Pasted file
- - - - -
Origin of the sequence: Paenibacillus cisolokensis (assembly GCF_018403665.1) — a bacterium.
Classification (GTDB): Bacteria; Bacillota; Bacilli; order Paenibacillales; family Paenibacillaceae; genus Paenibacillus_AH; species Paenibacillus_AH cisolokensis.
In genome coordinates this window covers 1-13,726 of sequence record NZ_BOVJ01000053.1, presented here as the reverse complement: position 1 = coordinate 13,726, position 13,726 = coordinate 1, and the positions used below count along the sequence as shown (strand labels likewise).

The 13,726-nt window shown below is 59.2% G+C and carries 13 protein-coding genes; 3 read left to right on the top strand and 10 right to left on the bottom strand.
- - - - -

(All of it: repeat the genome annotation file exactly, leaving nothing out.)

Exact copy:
Origin of the sequence: Paenibacillus cisolokensis (assembly GCF_018403665.1) — a bacterium.
Classification (GTDB): Bacteria; Bacillota; Bacilli; order Paenibacillales; family Paenibacillaceae; genus Paenibacillus_AH; species Paenibacillus_AH cisolokensis.
In genome coordinates this window covers 1-13,726 of sequence record NZ_BOVJ01000053.1, presented here as the reverse complement: position 1 = coordinate 13,726, position 13,726 = coordinate 1, and the positions used below count along the sequence as shown (strand labels likewise).

The 13,726-nt window shown below is 59.2% G+C and carries 13 protein-coding genes; 3 read left to right on the top strand and 10 right to left on the bottom strand.